What are you passionate about?

I’m passionate about bringing more of the film industry to the Southeast and Atlanta. After living in LA this summer, I’ve grown fonder of Atlanta being the city I grew up right outside of, and I really think it can compete with Los Angeles as a hub for the entertainment industry. There’s already so much production done here that now I hope for pre-production and post-production work to start making its way here, as well. I have friends who want to be producers, writers, or editors and with the way the industry is currently structured, a lot of those jobs are still done out of LA. If we can build up Atlanta based production companies, writers’ rooms, and post-production houses in the Southeast, there’d be even more opportunity for people wanting to work in the industry here.

What is your most memorable Grady experience?
Lehman hikes back down the mountain in Malibu to get to Neptune’s Net with fellow Grady LA students. (Photo/submitted)

During the Summer of 2022, I had the opportunity to participate in the Grady LA program where students interested in working in the entertainment industry intern and take classes in Los Angeles for eight weeks. The program really pushed me out of my comfort zone since I’m an in-state student, and this was the longest time I’d been away from home without any family nearby. However, I’m so thankful to have been on the program because I got to meet so many amazing people, build my professional network and experience, and form close friendships with other students on the program. One of my favorite memories is that a large group of us students and our program leader, Dr. Bernabo, decided to go hiking in Malibu on what was supposed to be a 6 mile hike. However, after walking a mile straight up a mountain and reaching the top, we decided to turn back and eat at a well-known seafood shack across the street from the beach called Neptune’s Net. The food was deliciously greasy and satisfying after that hike, and I don’t think any of us had any regrets about turning around.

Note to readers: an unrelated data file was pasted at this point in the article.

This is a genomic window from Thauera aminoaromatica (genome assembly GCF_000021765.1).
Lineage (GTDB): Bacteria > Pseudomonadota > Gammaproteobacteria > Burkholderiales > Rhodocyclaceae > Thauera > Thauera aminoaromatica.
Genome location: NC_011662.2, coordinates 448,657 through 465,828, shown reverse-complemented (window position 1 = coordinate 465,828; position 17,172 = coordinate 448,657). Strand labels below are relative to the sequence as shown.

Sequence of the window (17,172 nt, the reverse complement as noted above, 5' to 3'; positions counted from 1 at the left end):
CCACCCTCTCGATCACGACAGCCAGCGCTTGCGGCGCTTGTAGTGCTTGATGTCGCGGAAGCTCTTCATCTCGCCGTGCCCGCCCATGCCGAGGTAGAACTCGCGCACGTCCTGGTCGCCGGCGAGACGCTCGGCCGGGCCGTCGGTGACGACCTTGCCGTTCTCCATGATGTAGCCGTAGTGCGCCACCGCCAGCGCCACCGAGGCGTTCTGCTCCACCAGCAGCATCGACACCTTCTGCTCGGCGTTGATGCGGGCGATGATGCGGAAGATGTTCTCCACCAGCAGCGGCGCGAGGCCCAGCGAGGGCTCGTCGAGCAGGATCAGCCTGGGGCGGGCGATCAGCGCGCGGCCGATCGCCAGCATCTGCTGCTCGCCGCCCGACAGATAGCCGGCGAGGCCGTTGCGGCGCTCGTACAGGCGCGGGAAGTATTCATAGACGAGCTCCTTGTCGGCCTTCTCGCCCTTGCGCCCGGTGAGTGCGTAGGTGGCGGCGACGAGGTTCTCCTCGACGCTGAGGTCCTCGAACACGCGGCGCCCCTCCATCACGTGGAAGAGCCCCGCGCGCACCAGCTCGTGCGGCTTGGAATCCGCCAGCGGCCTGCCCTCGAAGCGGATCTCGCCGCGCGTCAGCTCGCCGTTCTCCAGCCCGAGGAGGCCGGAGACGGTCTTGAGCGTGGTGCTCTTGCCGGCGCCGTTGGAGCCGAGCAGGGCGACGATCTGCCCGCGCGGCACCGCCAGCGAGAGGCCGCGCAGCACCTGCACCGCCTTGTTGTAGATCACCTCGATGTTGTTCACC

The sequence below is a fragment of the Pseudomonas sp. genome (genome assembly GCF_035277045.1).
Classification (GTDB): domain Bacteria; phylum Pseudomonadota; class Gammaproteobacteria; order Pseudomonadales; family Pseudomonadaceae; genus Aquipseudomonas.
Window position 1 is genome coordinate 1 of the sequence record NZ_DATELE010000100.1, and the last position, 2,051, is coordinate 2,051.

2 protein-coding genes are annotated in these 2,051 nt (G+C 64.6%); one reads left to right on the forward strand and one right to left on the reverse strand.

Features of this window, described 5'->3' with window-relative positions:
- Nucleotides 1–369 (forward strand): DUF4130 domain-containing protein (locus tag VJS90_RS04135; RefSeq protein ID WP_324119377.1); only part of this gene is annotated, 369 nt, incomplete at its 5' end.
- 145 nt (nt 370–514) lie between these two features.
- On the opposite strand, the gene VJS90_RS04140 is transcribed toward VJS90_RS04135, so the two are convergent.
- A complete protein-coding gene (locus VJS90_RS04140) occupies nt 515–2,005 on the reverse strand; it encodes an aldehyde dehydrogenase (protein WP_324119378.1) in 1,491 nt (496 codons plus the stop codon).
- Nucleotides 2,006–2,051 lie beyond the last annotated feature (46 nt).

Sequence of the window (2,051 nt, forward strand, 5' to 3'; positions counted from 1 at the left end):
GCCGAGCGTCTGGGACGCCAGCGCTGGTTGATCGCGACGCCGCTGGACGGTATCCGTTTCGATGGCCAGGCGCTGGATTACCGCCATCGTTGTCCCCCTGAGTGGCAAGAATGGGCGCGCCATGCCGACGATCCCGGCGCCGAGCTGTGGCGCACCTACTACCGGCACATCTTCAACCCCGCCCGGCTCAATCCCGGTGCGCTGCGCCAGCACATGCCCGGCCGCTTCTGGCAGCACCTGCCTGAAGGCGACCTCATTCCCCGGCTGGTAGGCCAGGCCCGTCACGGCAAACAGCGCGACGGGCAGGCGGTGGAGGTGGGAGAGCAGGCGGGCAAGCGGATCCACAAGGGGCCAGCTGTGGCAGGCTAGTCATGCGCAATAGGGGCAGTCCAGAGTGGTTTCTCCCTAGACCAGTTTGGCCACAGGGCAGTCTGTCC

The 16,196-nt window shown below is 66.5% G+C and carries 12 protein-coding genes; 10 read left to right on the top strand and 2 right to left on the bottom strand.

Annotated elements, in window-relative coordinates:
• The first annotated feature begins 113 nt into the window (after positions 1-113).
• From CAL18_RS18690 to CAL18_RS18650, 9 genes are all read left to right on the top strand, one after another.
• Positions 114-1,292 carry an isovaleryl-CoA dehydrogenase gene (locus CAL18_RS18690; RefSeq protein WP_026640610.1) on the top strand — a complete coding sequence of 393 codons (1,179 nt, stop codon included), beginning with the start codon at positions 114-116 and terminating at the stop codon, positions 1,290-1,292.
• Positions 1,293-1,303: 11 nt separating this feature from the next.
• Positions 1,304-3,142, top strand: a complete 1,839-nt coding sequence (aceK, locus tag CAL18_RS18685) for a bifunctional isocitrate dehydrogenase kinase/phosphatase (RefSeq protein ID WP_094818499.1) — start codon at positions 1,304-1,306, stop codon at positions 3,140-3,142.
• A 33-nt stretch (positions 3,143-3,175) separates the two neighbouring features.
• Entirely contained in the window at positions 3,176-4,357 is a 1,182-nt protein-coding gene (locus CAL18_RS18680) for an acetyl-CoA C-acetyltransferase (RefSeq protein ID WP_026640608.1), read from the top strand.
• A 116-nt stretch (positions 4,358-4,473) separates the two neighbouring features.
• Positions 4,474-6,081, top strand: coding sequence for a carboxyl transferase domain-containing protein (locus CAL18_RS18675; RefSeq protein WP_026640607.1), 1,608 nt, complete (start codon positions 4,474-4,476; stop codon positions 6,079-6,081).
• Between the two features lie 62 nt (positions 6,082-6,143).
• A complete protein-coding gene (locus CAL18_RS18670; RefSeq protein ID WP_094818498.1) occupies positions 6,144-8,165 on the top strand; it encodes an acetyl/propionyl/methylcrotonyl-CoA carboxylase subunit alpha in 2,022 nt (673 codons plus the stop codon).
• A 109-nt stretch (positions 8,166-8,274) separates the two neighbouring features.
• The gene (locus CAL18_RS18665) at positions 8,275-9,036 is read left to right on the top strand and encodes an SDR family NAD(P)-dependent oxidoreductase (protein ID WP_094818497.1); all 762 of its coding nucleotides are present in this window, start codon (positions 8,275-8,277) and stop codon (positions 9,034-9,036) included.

What has been your biggest accomplishment in the past year?

I was cast in my first ever professional feature film over Thanksgiving Break for a Lifetime movie called A View To Kill For. Getting that phone call from my agent was such a surreal experience, and even now I have to remind myself that it really happened. Working on set almost every day for three weeks confirmed for me that acting is what I want to do, and being in a large supporting role gave me proof that I have the capability to actually do it. I feel like I’ve already grown more as an actor since the shoot wrapped, so it will be interesting to watch the work I did then compared to how much more I know now. I don’t have many details I can share on when it’s coming out or what it’s about, but I’m excited to see the finished product.

What is one piece of advice that you would give to other Grady students?
Lehman takes a mirror selfie in hair and makeup while filming “A View to Kill For.” (Photo/submitted)